When learning is enslaved by the quantifiable, we fall victim to the MacNamara Fallacy which refers to the quantifying of success while ignoring other variables - particularly variables that are inconveniently difficult to measure.”

The end of testsandgrades

Our Numbers Obsession Will Kill Us

Will Richardson is yet another very valuable commentator on matters educational. Here he reviews the problems with quantifiable assessments that fail to record what really matters.

Nineteenth Century English Schools for the Poor in Yuma, AZ: Only the Monitors Have Been Swapped Out

The great neo-liberal dream for education is for computer based instruction, using online delivery - hence their raves over the Khan Academy. Here is our ultimate GERM future, unless the forces of rightness prevail!

Five-year-olds put to the test as kindergarten exams gain steam

A national push to make public schools more rigorous and hold teachers more accountable has led to a vast expansion of testing in kindergarten. And more exams are on the way, including a test meant to determine whether 5-year-olds are on track to succeed in college and career.” 

Is further comment required?

Studies Find Payoff in 'Personalizing' Algebra

Thanks to Bruce Hammonds for this link about algebra. Can’t argue with the findings, however - did it need research to work this out? Personalising any learning is going to make it more relevant to the learners.

The future is a big place

Another article from Steve Wheeler, discussing topics from a recent Windsor Debate he attended. Seems the consensus was that the future is going to be much different from today and so we need to be preparing for that. Obvious, yes? Then why are GERM minded governments taking education back to the late 19th century?

From Metaphor to Global Nightmare: The World Bank’s Influence on US Education Reform Policies

Want to know where GERMs breed? Not just USA GERMs but international GERMs.

Socio-economic conditions determine educational under-achievement

This is an analysis of New Zealand ‘national standards data’ but the message is valid elsewhere.

Background information on Mike Feinberg and KIPP (Knowledge is Power Programme)

As part of the agenda to promote charter schools in New Zealand, power brokers calling themselves “The Aotearoa Foundation” (comprised of business etc) brought Mike Feinberg from USA to extol the virtues of the KIPP schools. Here’s an article on the Quality Public Education Coalition website (NZ) that explains the other side of KIPP.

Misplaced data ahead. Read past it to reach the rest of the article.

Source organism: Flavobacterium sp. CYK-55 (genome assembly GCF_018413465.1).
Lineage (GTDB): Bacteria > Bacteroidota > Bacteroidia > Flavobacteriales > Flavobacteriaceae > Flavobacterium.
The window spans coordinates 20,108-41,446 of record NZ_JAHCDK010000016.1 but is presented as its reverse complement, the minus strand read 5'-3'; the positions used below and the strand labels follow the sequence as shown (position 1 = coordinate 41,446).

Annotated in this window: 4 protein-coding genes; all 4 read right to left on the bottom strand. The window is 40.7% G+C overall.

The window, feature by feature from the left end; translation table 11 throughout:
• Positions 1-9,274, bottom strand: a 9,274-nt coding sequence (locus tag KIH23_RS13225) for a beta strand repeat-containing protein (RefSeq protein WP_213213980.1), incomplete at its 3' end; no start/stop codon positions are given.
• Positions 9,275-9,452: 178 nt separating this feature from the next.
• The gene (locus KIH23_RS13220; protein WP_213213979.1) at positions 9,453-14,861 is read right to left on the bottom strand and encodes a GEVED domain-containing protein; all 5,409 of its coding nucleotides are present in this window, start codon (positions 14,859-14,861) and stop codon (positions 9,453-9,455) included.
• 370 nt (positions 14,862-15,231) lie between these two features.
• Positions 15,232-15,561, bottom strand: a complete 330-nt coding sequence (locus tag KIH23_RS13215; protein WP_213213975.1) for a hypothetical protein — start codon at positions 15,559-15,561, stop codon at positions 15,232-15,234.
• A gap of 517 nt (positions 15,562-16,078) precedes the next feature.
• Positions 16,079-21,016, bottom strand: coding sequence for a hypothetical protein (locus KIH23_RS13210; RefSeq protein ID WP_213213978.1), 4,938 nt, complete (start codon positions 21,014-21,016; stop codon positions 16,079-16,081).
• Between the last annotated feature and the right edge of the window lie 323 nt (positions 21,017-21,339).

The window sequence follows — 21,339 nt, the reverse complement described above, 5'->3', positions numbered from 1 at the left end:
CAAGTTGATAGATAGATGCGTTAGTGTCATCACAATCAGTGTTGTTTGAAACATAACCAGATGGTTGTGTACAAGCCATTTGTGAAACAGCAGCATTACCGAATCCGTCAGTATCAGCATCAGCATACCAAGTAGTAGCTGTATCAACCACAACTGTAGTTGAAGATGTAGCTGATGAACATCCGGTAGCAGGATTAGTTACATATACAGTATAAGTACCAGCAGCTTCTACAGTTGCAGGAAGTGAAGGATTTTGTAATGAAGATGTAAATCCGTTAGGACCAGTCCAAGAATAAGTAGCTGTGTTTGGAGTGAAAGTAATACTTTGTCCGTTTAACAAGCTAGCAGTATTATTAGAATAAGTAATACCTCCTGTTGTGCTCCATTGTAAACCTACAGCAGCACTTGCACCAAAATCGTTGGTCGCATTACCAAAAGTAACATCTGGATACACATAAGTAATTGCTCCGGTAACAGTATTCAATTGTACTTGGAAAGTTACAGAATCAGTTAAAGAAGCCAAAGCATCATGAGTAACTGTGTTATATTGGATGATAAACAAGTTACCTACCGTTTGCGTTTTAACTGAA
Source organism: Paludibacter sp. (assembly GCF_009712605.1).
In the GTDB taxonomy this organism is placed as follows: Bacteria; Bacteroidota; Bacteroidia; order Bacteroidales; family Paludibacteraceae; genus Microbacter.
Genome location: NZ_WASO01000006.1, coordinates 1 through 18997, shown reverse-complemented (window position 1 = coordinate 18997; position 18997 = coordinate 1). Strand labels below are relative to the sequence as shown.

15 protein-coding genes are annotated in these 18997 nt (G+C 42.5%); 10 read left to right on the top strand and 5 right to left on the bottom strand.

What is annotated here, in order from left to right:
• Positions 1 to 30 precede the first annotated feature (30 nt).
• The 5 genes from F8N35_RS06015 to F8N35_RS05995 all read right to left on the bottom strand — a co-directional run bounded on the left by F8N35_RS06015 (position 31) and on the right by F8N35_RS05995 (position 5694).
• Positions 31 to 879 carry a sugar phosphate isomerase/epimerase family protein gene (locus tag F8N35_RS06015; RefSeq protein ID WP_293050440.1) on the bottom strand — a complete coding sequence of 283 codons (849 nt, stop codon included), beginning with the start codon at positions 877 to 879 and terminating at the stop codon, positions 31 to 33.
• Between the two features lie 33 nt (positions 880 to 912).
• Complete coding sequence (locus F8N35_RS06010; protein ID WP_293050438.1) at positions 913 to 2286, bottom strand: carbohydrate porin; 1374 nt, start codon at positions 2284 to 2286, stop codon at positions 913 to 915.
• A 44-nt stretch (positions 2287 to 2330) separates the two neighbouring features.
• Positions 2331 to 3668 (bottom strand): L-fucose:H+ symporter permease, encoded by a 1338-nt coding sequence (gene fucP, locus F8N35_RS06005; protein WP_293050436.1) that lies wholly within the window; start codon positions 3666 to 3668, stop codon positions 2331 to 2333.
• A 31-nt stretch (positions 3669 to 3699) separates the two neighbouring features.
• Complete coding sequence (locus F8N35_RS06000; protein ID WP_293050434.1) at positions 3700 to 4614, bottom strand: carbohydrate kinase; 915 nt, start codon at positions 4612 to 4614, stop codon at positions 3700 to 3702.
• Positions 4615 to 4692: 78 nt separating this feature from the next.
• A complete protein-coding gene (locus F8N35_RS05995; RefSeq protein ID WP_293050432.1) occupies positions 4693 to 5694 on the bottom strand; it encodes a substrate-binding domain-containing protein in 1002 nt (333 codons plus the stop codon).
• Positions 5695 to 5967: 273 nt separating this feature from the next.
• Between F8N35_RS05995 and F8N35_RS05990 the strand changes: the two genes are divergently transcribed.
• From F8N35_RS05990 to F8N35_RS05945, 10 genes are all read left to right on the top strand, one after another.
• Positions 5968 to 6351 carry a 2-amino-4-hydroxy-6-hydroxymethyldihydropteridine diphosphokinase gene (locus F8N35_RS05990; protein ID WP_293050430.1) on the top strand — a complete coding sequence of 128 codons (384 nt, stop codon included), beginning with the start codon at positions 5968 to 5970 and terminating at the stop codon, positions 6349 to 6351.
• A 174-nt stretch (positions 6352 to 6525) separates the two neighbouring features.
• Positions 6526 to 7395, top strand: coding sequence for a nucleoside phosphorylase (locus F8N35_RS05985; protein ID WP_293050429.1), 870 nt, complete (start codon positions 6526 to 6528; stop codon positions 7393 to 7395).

Monday, September 24, 2012

Will you be there? The Dominion, Hartvelt, and league tables

 By Kelvin Smythe

We said national standards would harm children’s learning.
They wouldn’t listen.
Or didn’t care.

John Key said let them eat national standards.
That will be better for them than decent wages, housing, and health.
National standards as a cure for poverty.
We’ll do nothing, or worse – meanwhile  
Let them do national standards.

And now it has come to this.
Primary school education shifted on its axis.
A great harm inflicted
League tables yellow pressed.
We knew it was coming, but of no comfort.
Something like a death.

Tolley promised no league tables.
Key promised any release, if they ever occurred,
Would be surrounded by safeguards.
Not a skerrick prime minister.
While you Laurel and jap
A bloody slather.

None of the safeguards occurring in Australia
Mind you, not that these really matter:
But reveals the nature of you and your heartless government.

John Hartvelt of the Dominion sets out to justify:
Led by journalists from the beginning.
He lies.
The real beginning?
The editor of course.
Prose of mouth-frothing contempt for public schools.
On the morning after National’s re-election
The editor mocked,
Then, in effect, said bear the pain you losers.